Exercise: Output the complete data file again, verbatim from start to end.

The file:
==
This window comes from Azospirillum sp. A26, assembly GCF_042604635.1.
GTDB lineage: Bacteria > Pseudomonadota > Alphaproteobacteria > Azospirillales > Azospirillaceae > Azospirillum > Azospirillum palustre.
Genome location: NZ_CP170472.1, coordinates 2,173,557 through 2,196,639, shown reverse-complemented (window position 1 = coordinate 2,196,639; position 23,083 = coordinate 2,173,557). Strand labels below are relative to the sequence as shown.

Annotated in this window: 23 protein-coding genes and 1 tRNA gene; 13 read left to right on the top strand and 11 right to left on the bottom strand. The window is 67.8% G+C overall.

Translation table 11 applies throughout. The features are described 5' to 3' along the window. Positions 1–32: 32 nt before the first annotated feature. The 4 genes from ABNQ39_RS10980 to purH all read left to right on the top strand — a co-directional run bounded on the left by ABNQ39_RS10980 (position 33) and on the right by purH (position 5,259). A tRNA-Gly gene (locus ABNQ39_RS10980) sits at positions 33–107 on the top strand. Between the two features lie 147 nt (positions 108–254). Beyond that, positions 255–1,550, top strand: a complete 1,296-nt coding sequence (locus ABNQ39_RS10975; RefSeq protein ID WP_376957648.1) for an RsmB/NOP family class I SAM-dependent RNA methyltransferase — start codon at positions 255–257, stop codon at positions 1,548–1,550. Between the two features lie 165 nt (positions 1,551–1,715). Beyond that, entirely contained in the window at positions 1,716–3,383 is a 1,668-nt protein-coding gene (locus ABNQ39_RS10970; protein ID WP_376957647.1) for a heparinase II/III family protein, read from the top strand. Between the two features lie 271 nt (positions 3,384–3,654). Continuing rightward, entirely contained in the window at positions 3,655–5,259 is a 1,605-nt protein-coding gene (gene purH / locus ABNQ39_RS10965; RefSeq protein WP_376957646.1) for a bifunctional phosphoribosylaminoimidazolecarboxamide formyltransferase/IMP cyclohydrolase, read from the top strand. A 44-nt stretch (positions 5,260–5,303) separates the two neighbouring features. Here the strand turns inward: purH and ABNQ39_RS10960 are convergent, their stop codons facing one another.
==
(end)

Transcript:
This window comes from Azospirillum sp. A26, assembly GCF_042604635.1.
GTDB lineage: Bacteria > Pseudomonadota > Alphaproteobacteria > Azospirillales > Azospirillaceae > Azospirillum > Azospirillum palustre.
Genome location: NZ_CP170472.1, coordinates 2,173,557 through 2,196,639, shown reverse-complemented (window position 1 = coordinate 2,196,639; position 23,083 = coordinate 2,173,557). Strand labels below are relative to the sequence as shown.

Annotated in this window: 23 protein-coding genes and 1 tRNA gene; 13 read left to right on the top strand and 11 right to left on the bottom strand. The window is 67.8% G+C overall.

Translation table 11 applies throughout. The features are described 5' to 3' along the window. Positions 1–32: 32 nt before the first annotated feature. The 4 genes from ABNQ39_RS10980 to purH all read left to right on the top strand — a co-directional run bounded on the left by ABNQ39_RS10980 (position 33) and on the right by purH (position 5,259). A tRNA-Gly gene (locus ABNQ39_RS10980) sits at positions 33–107 on the top strand. Between the two features lie 147 nt (positions 108–254). Beyond that, positions 255–1,550, top strand: a complete 1,296-nt coding sequence (locus ABNQ39_RS10975; RefSeq protein ID WP_376957648.1) for an RsmB/NOP family class I SAM-dependent RNA methyltransferase — start codon at positions 255–257, stop codon at positions 1,548–1,550. Between the two features lie 165 nt (positions 1,551–1,715). Beyond that, entirely contained in the window at positions 1,716–3,383 is a 1,668-nt protein-coding gene (locus ABNQ39_RS10970; protein ID WP_376957647.1) for a heparinase II/III family protein, read from the top strand. Between the two features lie 271 nt (positions 3,384–3,654). Continuing rightward, entirely contained in the window at positions 3,655–5,259 is a 1,605-nt protein-coding gene (gene purH / locus ABNQ39_RS10965; RefSeq protein WP_376957646.1) for a bifunctional phosphoribosylaminoimidazolecarboxamide formyltransferase/IMP cyclohydrolase, read from the top strand. A 44-nt stretch (positions 5,260–5,303) separates the two neighbouring features. Here the strand turns inward: purH and ABNQ39_RS10960 are convergent, their stop codons facing one another.